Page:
Two important principles in gearing are pitch surface area and pitch position. The pitch surface area of a gear is the imaginary toothless surface that you would have by averaging out the peaks and valleys of the individual teeth. The pitch surface of a typical gear is the form of a cylinder. The pitch angle of a equipment is the angle between the face of the pitch surface and the axis.
The most familiar types of bevel gears have pitch angles of significantly less than 90 degrees and beval gear china therefore are cone-shaped. This type of bevel gear is called external because the gear teeth stage outward. The pitch areas of meshed exterior bevel gears are coaxial with the gear shafts; the apexes of the two surfaces are at the point of intersection of the shaft axes.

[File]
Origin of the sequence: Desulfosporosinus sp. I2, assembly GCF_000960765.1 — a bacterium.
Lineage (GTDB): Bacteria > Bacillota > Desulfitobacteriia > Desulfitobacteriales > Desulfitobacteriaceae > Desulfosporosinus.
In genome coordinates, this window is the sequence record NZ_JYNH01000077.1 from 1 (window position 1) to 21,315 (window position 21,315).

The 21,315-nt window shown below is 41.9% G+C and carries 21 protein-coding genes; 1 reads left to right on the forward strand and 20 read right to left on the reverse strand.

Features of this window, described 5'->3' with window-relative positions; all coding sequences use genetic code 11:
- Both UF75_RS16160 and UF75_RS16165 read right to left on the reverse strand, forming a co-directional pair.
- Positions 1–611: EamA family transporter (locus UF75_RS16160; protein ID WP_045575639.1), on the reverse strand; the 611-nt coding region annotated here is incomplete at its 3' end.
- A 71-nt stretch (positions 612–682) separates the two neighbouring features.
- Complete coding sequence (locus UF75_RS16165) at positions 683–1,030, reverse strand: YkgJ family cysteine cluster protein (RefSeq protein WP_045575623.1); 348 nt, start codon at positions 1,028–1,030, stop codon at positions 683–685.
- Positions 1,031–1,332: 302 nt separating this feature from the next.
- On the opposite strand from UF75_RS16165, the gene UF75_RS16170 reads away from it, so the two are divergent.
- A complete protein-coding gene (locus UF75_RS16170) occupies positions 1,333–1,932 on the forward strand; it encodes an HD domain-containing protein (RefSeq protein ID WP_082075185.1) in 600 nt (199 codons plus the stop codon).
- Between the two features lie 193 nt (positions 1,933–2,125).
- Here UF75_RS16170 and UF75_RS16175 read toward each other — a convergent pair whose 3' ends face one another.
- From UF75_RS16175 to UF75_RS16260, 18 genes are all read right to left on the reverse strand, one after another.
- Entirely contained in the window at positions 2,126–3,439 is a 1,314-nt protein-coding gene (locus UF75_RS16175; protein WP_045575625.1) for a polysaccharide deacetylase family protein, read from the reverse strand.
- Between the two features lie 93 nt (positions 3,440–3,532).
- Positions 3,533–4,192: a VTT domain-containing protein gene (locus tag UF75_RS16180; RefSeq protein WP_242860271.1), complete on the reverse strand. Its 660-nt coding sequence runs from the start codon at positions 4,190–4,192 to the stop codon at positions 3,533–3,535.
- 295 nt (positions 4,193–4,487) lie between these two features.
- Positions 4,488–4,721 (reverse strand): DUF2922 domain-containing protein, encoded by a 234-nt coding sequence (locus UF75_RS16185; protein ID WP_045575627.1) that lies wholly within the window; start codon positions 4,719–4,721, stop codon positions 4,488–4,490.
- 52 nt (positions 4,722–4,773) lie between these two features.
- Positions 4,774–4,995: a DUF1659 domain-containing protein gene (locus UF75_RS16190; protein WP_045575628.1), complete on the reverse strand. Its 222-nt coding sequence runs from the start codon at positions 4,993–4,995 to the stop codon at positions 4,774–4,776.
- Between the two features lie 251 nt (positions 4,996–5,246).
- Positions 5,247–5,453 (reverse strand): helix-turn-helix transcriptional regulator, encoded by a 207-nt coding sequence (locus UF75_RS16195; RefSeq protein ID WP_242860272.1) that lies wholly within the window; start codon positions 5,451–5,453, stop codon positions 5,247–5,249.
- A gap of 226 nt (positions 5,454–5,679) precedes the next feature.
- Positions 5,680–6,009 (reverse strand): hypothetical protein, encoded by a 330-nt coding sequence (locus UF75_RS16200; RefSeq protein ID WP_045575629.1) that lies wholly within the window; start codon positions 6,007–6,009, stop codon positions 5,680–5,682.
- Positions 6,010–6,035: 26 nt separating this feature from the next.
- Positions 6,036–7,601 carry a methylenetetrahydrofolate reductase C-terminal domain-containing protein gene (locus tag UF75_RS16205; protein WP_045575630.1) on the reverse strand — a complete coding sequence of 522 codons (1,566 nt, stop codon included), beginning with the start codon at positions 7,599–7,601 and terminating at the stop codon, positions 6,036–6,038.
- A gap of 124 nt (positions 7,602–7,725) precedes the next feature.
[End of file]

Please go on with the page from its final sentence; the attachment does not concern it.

Bevel gears that have pitch angles in excess of ninety degrees possess teeth that time inward and are called internal bevel gears.
Bevel gears which have pitch angles of precisely 90 degrees possess teeth that point outward parallel with the axis and resemble the points on a crown. That is why this type of bevel gear is named a crown gear.
Mitre gears are mating bevel gears with the same numbers of teeth and with axes at right angles.
Skew bevel gears are those that the corresponding crown gear has teeth that are directly and oblique.